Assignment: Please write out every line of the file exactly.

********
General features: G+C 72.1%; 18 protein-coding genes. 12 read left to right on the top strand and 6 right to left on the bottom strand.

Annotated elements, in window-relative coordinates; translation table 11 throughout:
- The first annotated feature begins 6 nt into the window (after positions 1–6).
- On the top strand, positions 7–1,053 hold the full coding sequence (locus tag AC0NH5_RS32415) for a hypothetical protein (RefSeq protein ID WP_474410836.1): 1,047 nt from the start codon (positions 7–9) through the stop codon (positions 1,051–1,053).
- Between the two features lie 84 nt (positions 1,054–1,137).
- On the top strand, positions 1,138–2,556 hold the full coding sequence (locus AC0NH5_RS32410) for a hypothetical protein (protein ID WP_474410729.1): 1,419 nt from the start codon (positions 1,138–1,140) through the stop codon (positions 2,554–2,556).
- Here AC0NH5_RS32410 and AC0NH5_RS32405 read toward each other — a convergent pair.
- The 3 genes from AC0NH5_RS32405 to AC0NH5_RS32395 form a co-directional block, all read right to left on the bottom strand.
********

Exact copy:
General features: G+C 72.1%; 18 protein-coding genes. 12 read left to right on the top strand and 6 right to left on the bottom strand.

Annotated elements, in window-relative coordinates; translation table 11 throughout:
- The first annotated feature begins 6 nt into the window (after positions 1–6).
- On the top strand, positions 7–1,053 hold the full coding sequence (locus tag AC0NH5_RS32415) for a hypothetical protein (RefSeq protein ID WP_474410836.1): 1,047 nt from the start codon (positions 7–9) through the stop codon (positions 1,051–1,053).
- Between the two features lie 84 nt (positions 1,054–1,137).
- On the top strand, positions 1,138–2,556 hold the full coding sequence (locus AC0NH5_RS32410) for a hypothetical protein (protein ID WP_474410729.1): 1,419 nt from the start codon (positions 1,138–1,140) through the stop codon (positions 2,554–2,556).
- Here AC0NH5_RS32410 and AC0NH5_RS32405 read toward each other — a convergent pair.
- The 3 genes from AC0NH5_RS32405 to AC0NH5_RS32395 form a co-directional block, all read right to left on the bottom strand.